To further examine the effects of P2X7 deficiency, researchers examined the effects on secretion of IL-1β, again, a cytokine vital for the sensitization process. BMDCs from P2X7-/- mice were not able to secrete mature IL-1β when stimulated with ATP and LTP. This suggests that IL-1β release is dependent on the signaling through the P2X7 receptor. These results likely explained the failed sensitization experiments: defective IL-1β release failed to induce CHS.
To further address the role of IL-1β in the sensitization process, this cytokine was neutralized by injection of IL-1Ra anakinra before TNCB treatment. IL-1β mediates its effects through IL-1R.This injection failed to produce a CHS response. This effect was also seen when TNCB was applied to IL-1R -/- mice. Finally, an injection of IL-1β restored this sensitization to P2X7-/- mice.
This study sheds light on a particular receptor that could make a viable target for therapeutic strategies aimed at ACD/CHS. Researchers showed that blocking the activation of the P2X7 receptor on DCs and its effector mechanisms (knocking out P2X7, NLRP3 or IL-1β) alleviated CHS severity. Treatment may therefore aim to look at P2X7 receptor antagonists. Though the antagonists (KN-62 and suramin) used in this study worked effectively, there is still a need for antagonists that are highly specific for P2X7. Additionally, future studies hope to look at whether the effects of P2X7 activation extends beyond the sensitization phase into the effector phase. Though more studies must be done before clinical trials are even considered, this study provides evidence that significant progress is being made on this front!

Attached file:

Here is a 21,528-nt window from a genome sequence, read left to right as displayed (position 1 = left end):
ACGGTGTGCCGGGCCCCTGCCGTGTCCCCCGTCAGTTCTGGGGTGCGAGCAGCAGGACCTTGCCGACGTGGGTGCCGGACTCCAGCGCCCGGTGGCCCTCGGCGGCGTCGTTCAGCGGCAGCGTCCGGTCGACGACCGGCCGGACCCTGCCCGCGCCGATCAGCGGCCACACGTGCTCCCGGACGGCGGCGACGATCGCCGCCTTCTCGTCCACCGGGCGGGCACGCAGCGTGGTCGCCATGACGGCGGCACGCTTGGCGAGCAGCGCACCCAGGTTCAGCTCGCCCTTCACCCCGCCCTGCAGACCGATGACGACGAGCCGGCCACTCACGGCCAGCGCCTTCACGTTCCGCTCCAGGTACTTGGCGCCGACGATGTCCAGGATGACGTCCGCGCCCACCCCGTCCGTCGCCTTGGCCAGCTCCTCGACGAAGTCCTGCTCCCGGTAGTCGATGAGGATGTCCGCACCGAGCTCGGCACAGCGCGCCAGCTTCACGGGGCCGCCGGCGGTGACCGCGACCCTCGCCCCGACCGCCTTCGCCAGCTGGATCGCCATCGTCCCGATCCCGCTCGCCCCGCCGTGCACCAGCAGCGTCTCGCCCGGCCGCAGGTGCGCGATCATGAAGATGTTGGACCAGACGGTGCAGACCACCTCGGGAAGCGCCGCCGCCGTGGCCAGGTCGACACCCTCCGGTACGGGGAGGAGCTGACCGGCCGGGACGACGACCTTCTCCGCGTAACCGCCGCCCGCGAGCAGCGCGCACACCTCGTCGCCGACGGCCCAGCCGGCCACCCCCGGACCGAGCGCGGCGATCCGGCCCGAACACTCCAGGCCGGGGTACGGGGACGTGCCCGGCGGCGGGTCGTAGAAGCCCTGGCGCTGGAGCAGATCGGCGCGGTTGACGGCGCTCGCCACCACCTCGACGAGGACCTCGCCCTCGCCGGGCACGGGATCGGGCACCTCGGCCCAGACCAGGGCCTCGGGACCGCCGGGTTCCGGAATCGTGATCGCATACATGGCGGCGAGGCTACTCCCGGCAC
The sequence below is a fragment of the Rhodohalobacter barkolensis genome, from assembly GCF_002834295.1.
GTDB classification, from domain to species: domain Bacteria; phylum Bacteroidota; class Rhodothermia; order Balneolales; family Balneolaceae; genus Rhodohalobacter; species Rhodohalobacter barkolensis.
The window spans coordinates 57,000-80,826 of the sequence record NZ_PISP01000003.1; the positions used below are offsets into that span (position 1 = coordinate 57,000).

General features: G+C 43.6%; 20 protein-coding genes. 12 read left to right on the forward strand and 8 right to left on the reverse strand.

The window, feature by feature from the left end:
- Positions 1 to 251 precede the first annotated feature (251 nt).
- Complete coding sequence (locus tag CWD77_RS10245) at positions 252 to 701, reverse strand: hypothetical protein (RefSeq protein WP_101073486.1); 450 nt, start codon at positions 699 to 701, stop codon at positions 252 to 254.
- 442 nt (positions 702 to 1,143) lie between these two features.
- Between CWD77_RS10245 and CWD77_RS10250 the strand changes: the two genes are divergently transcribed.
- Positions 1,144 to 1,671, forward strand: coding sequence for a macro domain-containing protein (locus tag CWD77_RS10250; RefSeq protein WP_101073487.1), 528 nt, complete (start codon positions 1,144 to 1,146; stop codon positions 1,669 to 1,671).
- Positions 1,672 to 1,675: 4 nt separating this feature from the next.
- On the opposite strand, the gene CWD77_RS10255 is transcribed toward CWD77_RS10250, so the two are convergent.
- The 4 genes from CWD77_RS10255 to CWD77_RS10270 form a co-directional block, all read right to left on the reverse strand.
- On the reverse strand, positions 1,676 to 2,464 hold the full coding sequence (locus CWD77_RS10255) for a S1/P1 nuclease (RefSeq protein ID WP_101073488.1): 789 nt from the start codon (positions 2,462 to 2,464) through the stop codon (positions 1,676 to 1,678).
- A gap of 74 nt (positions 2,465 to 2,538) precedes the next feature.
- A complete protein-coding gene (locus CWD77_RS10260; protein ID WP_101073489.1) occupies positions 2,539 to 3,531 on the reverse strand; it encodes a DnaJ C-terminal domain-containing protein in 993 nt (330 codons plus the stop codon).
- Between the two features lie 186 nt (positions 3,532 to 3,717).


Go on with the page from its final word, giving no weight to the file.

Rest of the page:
Weber, F. C., Esser, P. R., Muller, T., Ganesan, J., Pellegatti, P., Simon, M. M., . . . Martin, S. F. (2010). Lack of the purinergic receptor P2X(7) results in resistance to contact hypersensitivity. The Journal of Experimental Medicine, 207(12), 2609-2619. doi:10.1084/jem.20092489
(1) Mak, Tak & Saunders, Mary. Primer to the Immune Response. California. Elsevier, 2011. Print.
(2) Mizumoto, N., Kumamoto, T., Robson, S. C., Sevigny, J., Matsue, H., Enjyoji, K., & Takashima, A. (2002). CD39 is the dominant langerhans cell-associated ecto-NTPDase: Modulatory roles in inflammation and immune responsiveness. Nature Medicine, 8(4), 358-365. doi:10.1038/nm0402-358
(3) Granstein, R. D., Ding, W., Huang, J., Holzer, A., Gallo, R. L., Di Nardo, A., & Wagner, J. A. (2005). Augmentation of cutaneous immune responses by ATP gamma S: Purinergic agonists define a novel class of immunologic adjuvants. Journal of Immunology (Baltimore, Md.: 1950), 174(12), 7725-7731.